Magazine article The Spectator

How to Be Idle

Magazine article The Spectator

How to Be Idle

Article excerpt

Busy doing nothing HOW TO BE IDLE by Tom Hodgkinson Hamish Hamilton, £12.99, pp. 286, ISBN 0241142512 £11.99 (plus £2.25 p&p) 0870 800 4848

Tom Hodgkinson is a 21st-century Luddite. He wishes we could smash the principles of capitalist consumerism that enslave most of the population so they can service their debts. In this beguiling book, he persuasively advocates idleness as the way to gain access to the creativity of the subconscious mind, or at least to enjoy a few beers.

Hodgkinson is a dedicated connoisseur of idleness. He is the founder and editor of Idler magazine, which enables him to support himself and his family in Devon. Endorsed by quotations from an interestingly variegated team of believers in the benefits of inactivity, including Dr Johnson, William Blake, Bertrand Russell, G.K. Chesterton, Oscar Wilde, Karl Marx's son-in-law and Jeffrey Bernard, Hodgkinson now summarises his tranquil philosophy. He conducts the reader through a whole day and night, at a chapter an hour, showing that every one of the 24 is ideally suited to doing little more than nothing. He acknowledges, or seems to acknowledge, however, that making the best use of all of them is perfection rarely attained. I myself have spent half a century or so trying to idle and know it is not always easy. Hodgkinson admittedly idles only part-time. Even so, self-employed with a liberal boss, he finds that freedom from 9-to-5 servitude is so inspiring that his occasional, voluntary, independent work is enjoyably fruitful.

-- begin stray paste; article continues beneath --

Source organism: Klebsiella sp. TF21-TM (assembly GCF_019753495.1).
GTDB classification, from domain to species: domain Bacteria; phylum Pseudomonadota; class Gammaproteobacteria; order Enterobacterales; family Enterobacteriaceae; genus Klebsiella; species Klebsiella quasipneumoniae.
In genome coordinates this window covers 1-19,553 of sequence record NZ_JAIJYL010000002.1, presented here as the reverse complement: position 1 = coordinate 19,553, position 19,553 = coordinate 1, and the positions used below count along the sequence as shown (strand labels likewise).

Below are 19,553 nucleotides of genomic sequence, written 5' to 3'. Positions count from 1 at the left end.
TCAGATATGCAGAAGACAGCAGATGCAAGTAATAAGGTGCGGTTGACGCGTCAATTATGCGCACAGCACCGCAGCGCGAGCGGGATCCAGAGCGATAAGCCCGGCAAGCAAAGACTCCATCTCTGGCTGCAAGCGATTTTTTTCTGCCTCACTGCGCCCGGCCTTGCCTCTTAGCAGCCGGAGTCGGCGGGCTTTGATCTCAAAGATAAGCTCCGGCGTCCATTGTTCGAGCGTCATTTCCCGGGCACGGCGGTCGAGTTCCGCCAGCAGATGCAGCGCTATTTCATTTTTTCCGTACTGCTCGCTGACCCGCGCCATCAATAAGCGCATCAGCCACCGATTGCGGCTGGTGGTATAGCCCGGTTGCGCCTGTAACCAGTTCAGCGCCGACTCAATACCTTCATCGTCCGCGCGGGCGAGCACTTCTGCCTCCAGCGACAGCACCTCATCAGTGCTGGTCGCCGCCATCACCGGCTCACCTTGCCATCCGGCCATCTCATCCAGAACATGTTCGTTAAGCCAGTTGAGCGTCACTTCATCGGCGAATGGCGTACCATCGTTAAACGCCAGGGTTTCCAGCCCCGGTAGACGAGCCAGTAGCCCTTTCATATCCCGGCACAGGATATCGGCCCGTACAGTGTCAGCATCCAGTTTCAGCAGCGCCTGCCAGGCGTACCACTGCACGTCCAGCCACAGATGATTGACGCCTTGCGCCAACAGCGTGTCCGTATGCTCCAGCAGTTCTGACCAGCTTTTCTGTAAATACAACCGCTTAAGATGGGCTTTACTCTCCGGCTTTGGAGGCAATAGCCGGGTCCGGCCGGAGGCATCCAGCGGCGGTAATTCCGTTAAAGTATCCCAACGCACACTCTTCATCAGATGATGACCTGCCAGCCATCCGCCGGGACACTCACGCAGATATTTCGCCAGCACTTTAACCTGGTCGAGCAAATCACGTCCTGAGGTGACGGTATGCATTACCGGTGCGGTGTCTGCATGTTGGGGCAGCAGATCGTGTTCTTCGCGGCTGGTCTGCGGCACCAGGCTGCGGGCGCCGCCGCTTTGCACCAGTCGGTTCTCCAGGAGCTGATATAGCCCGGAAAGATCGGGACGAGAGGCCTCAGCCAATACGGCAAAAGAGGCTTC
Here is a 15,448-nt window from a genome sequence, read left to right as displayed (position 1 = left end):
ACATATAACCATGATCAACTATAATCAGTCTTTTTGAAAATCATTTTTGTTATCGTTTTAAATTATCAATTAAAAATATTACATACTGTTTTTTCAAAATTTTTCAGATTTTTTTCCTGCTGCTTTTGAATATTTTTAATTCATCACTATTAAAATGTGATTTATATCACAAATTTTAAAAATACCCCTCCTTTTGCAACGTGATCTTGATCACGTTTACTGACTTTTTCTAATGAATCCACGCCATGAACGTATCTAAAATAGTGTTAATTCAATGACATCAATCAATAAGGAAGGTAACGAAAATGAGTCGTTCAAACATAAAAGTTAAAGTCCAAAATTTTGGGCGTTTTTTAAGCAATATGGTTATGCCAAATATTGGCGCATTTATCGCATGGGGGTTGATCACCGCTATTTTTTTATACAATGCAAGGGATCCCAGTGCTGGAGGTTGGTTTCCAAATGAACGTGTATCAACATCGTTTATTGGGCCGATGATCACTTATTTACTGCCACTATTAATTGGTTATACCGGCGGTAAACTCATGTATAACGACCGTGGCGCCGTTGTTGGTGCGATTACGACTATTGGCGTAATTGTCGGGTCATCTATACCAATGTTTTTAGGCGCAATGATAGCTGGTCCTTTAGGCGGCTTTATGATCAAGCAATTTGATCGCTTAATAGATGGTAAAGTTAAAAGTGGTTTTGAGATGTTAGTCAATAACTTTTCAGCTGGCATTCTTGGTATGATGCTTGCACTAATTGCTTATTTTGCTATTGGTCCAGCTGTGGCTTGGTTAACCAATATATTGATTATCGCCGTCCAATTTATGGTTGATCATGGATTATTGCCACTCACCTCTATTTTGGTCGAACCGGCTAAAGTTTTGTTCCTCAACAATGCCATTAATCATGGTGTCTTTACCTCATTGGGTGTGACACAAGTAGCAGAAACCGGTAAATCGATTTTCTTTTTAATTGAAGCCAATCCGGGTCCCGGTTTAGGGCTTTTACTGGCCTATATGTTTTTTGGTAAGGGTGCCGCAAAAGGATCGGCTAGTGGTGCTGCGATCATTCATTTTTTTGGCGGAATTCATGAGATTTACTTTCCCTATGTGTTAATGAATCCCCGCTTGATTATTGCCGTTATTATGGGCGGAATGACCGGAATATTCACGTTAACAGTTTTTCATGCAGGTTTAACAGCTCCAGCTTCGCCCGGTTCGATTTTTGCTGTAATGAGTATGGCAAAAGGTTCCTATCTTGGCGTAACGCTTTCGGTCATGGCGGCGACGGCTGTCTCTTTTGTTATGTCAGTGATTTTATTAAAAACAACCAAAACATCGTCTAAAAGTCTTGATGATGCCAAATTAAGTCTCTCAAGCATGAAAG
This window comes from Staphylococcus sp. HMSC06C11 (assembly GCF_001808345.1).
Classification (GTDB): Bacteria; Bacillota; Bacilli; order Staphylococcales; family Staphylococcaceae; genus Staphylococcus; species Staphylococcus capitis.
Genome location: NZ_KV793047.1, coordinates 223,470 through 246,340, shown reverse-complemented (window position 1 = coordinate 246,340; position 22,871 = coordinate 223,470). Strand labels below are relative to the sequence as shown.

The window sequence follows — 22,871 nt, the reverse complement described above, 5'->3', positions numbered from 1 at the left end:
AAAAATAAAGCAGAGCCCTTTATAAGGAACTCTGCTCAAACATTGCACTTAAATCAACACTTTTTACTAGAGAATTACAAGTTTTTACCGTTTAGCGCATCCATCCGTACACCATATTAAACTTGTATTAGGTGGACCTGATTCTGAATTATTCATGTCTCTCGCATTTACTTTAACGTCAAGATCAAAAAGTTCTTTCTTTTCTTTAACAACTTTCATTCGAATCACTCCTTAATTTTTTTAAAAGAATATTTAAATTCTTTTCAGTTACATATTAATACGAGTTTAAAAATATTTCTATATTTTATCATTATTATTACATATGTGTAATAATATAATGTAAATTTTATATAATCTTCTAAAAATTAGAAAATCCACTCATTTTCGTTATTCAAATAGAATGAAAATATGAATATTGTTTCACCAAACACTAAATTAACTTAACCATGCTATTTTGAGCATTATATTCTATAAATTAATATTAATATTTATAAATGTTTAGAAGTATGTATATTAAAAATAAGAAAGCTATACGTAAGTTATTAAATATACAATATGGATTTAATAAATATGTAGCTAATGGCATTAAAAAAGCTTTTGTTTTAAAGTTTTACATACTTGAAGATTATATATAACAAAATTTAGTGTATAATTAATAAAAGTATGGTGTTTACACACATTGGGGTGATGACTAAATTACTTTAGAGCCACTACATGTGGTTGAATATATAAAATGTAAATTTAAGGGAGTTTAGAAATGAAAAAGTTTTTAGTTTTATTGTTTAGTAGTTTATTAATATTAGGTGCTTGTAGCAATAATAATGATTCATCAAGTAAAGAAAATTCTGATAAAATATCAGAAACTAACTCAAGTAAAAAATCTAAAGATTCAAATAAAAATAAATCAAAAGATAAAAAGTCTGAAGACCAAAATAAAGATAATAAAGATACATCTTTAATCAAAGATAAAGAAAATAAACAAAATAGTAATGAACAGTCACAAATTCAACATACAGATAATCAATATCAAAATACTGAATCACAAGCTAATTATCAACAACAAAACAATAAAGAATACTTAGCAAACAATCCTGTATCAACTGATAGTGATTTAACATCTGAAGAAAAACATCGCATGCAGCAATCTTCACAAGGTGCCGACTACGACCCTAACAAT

Writers and other 'creative artists' sometimes appear to be idle when they are engrossed in the preliminary phase of creation. A wise partner will recognise this process and protect it: 'Hush, dear - Daddy may be thinking.' Hodgkinson quotes Walter Benjamin, One of the great literary Euro-slackers', testifying that Beethoven when wandering daily around the ramparts of Vienna, apparently loafing, was actually composing symphonies in his head. …

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